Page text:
Friday, August 28, 2009

When did we leave the Victorian era?


by C. S. C. (Charles Stuart Calverley)
New York: Holt and Williams, 1872
17 x 11.5 cm

This binding was recognized early on as an important departure from existing cover designs. In the landmark 1894 exhibition "Commercial Bookbindings" at The Grolier Club, this book was chosen as: excellent example of the beginnings from which came the modern commercial cover of the first class. This is the “linen-duster” cover in which Messrs. Henry Holt & Co. bound their Leisure Hour series. The cloth is light drab linen, cool and inviting as a hammock, and is stamped in black, the title enclosed in a single border line, with a cobweb and a leisurely spider in the lower right-hand corner. This book was published in 1872, and since then the art of designing ornamental covers has flourished like a bay-tree; yet it is doubtful if any more popular cover has been made. It seems exactly suited to its use.
This design was kept for several years, and was replaced by a variant in mustard cloth that showed a greater oriental influence.

by C. S. C. (Charles Stuart Calverley)
3rd Edition; with a New Poem
New York: Henry Holt, 1872
(but actually 1882, see below)
16.9 x 12

The 1872 spider web design morphed into this version. Here we see a tree branch and more asymmetrical design, both characteristics of Japanese art that become common elements in American binding design. This became the uniform cover for Holt’s Leisure Hour Series, which included many titles, at least through Turgenev’s Annals of a Sportsman (1885).

This book is dated 1872 on the title page. The first “Leisure Hour Series” edition of this book (1872) had the other cover. The Publishers Note (between title page and contents) indicates this (third) edition is January 1873. The endpaper ads include the “Recent Leisure Hour Volumes” in the back, among which is Stevenson’s New Arabian Nights, which was issued in 1882.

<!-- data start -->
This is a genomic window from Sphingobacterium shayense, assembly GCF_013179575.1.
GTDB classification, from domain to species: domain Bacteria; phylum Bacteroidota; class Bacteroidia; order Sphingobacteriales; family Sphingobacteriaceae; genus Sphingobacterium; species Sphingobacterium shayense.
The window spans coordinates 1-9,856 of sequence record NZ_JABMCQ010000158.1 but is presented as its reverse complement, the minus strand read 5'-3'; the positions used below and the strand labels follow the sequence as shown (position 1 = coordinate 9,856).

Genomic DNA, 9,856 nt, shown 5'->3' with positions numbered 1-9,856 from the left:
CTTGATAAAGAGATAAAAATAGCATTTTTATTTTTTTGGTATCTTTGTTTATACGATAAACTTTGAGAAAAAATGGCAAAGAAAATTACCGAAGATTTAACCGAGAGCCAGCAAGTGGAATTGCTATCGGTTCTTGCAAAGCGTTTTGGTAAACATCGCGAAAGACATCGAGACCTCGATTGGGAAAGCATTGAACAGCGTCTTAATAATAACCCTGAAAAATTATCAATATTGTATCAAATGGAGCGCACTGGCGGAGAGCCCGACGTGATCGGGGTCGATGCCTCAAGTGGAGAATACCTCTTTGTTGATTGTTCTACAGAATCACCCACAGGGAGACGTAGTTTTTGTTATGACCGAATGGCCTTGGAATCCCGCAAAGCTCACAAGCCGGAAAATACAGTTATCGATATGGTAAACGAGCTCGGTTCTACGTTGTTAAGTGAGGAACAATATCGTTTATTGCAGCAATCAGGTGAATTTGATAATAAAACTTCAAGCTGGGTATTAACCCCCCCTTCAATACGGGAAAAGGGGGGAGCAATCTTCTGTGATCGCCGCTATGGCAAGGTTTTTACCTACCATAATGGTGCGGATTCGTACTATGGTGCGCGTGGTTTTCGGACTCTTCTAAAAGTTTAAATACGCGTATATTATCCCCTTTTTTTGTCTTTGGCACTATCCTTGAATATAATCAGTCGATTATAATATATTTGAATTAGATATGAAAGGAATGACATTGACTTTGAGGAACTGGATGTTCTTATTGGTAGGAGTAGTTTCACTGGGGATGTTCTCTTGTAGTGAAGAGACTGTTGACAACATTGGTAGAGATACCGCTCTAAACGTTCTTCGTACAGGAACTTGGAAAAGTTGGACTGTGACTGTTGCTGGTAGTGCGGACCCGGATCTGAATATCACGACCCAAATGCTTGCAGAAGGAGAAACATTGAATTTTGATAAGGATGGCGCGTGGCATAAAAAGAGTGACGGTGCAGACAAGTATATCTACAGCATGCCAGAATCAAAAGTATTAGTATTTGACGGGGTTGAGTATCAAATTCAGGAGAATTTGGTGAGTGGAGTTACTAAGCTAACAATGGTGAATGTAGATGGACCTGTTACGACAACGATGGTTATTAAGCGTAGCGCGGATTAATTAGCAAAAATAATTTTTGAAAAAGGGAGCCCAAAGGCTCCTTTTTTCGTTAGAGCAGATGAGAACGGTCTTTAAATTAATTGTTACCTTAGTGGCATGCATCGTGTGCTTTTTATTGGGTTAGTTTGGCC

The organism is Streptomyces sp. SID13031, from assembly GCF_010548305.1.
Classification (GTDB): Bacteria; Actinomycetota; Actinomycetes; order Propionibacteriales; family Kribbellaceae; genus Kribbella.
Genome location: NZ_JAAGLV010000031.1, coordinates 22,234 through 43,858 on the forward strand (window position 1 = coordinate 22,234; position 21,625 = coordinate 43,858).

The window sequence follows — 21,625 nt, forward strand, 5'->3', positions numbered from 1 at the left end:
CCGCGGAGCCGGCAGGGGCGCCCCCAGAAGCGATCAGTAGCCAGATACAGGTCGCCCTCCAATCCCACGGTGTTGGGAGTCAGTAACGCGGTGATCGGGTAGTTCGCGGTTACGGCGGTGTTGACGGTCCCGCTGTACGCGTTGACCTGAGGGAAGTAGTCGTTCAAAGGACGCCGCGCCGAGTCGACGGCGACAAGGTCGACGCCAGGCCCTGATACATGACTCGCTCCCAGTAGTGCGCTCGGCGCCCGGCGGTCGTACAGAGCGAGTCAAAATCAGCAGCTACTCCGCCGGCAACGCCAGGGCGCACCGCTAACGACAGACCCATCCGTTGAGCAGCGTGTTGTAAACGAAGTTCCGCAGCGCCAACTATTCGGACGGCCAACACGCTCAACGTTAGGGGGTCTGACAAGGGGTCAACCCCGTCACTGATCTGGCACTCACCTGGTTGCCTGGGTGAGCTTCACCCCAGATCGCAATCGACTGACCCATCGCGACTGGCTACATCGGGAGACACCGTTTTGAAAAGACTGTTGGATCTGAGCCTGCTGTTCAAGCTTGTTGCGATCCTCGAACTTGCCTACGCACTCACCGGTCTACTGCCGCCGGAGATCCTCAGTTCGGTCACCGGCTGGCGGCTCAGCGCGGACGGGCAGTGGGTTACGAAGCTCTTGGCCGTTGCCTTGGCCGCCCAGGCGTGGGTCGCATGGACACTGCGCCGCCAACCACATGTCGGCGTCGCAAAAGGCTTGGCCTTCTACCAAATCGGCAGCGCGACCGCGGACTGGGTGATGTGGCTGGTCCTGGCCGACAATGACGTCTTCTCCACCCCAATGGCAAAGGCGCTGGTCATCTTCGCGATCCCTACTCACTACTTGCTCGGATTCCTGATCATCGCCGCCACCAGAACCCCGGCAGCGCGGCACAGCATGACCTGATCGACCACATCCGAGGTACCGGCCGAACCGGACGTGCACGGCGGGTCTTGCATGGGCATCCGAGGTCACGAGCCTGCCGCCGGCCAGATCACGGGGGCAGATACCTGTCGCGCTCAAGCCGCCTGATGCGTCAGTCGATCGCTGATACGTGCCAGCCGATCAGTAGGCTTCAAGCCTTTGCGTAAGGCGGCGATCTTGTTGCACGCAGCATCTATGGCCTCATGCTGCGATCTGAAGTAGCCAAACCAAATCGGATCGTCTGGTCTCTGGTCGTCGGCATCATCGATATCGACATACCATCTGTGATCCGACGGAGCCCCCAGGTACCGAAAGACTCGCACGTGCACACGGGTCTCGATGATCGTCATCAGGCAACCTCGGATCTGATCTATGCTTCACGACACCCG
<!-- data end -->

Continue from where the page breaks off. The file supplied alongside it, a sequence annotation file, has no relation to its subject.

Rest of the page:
This points out a difficulty in dating cover designs. If it were not for the endpaper ads, we wouldn’t be able to place this copy later than January, 1873. We don’t yet know if there was an 1873 issue that had this cover. I have seen an 1875 “Leisure Hour Series” title with the earlier cover, so this design is likely later than that. It may in fact have first been issued in 1883.

We can look further back to see book covers with the spatial relationships of Modernism in the British Arts and Crafts movement, and the Aesthetic movement, both of which developed from the Pre-Raphaelites. An iconic design that connects these movements was published in Boston by Houghton, Osgood in 1878 on Bayard Taylor’s Prince Deukalion. The design is by Dante Gabriel Rossetti, and was first issued in London on Swinburne’s Atalanta in Calydon (Edward Moxon & Co., 1865).

The cover looks like vellum over beveled boards, but is in fact cloth. The author was a friend of Swinburne, and also of Samuel Bancroft, Jr., owner of Bancroft Mills in Wilmington, DE, manufacturer of the vellum cloth for the cover of this book. Taylor was also a diplomat. He died in Berlin shortly after his appointment as the United States Minister to Germany, just a few weeks after this book was published.

The Rossetti design, with its simple adaptation of Japanese emblems, was then an anomaly in American publishing. What made it important was its influence on a young artist who began designing book covers a few years later.

Sarah Wyman Whitman was a gifted painter who was also a prominent hostess to Boston culture, married to a prosperous wool merchant. She was a student of the painter William Morris Hunt, and also studied in France with Hunt’s teacher, Thomas Couture. She met Couture and Hunt’s earlier student, the multi-talented American painter and illustrator John La Farge, who was responsible for the revival of stained glass in America, and apprenticed with him. Hunt had also studied with Millet, and brought the influence of the Barbizon School to La Farge and Whitman.

The earliest example of her book cover design is on Verses by Susan Coolidge, published in Boston by Roberts Brothers in 1880. Whitman adapted Rossetti’s concept of stylized Japanese medallions, creating what might be the first American "Aesthetic" binding.

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